When I was writing Be a Hobbit, I was participating in a weekly, writing group with some friends of mine in the Twin Cities. I call it the Ewing Street Philosophers and Coffee Pit. But that was just once a week, if we were lucky, and these days James—who hosted it—is remodeling his house and we haven’t met much. It’s unfortunate, because the minds in the room were stimulating, even if we sometimes spent more time talking than writing. I can write on my own; it’s the mental banter and brainstorming that I miss the most. I’ve needed a new office for some time now. And now I’ve found it.
Anchor is My Office
A couple months ago, I stumbled across the newest social media app, for iPhone, called Anchor. I’ve discussed it on my blog a few times since, even wrote a short post dedicated to the platform.
The unique thing about this new platform–and I hate that term when it comes to Anchor–is that it’s all audio recordings; they call them waves, to keep with the nautical theme. It’s a bit weird at first, because most of us hate to hear our own voice, but you get used to it fairly quickly, and most of the time I don’t listen to what I record, only what my friends say in response. And I have made tons of new friends on Anchor, from all over the World.
The beauty of Anchor, why I love it so much, is that it is full of creative people looking for positive solutions to the world’s problems.
Why is this? Quite frankly, I’m not sure, except that early adopters of new ideas and technology may be that way naturally. They are adventurous. They try new things, even if they have no idea how they work, or if they will be beneficial to them. This requires a good deal of optimism, I think.
And the fact that you have to use your voice to convey your message—instead of just copying and pasting text you got from somewhere else, or posting a stupid ‘meme’ to ram your political message down your friends’ throats—forces you to have real conversations with other real people, with nothing more than your voice. This tends to keep discussions positive, I believe, because it’s more difficult to be an asshole when you’re speaking to someone, than when you’re hiding behind text or images you copied from Facebook.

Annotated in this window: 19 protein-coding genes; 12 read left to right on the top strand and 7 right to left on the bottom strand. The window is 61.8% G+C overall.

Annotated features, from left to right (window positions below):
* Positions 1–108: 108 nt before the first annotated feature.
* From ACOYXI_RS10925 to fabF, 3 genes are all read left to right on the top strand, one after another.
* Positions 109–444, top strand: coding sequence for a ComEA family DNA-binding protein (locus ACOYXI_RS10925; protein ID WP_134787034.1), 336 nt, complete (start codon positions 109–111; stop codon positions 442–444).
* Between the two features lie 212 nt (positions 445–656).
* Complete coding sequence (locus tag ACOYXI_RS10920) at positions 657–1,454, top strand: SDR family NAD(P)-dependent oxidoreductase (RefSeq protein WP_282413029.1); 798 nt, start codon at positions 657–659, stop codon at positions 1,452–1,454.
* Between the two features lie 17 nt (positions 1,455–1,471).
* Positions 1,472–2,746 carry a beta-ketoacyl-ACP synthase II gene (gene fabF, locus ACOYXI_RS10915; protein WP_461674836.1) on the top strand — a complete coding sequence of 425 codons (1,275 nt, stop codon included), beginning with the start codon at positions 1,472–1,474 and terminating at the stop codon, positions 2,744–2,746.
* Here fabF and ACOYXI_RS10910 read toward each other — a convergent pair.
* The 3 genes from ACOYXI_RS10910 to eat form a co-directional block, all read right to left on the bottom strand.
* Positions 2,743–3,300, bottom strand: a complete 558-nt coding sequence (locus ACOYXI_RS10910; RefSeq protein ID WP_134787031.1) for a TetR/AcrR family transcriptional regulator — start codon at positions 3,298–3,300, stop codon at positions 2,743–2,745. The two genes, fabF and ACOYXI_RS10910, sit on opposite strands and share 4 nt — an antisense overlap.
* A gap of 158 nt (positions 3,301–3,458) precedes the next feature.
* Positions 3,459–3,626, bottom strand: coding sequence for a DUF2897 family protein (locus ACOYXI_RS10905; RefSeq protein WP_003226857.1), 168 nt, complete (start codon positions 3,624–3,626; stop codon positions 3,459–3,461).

On Anchor, your friends can’t really see your face because the little face icon is too small to make out facial features. At first, that annoyed me, but now I think it’s awesome; we aren’t focused on what the person looks like, only the honesty in their voice. You have to actually listen, instead of just waiting to talk. And there IS a fuckin’ difference.
Finding My Mastermind
But for me, the most important thing about Anchor is that it has become my mastermind group. At any moment during the day, I can post a wave with a question about something I’m working on, or I can respond to something one of my friends is working on. And unlike most office spaces, not everyone is working for the same company, on the same or similar projects, in the same industry; we work for ourselves, or for companies producing all kinds of different products and services, all over the world.
It is this variety of experience, of expertise, that makes for such an amazing mastermind group. Instead of wasting time in a corporate office space, talking to the same people, day after day, mostly about what we had for dinner last night, or who’s having an affair with whom, or if we’re going to Wally World this summer, we discuss the meaning of life, self awareness and enlightenment, and how the world’s problems are rooted in Fear, and a plethora of other fascinating topics.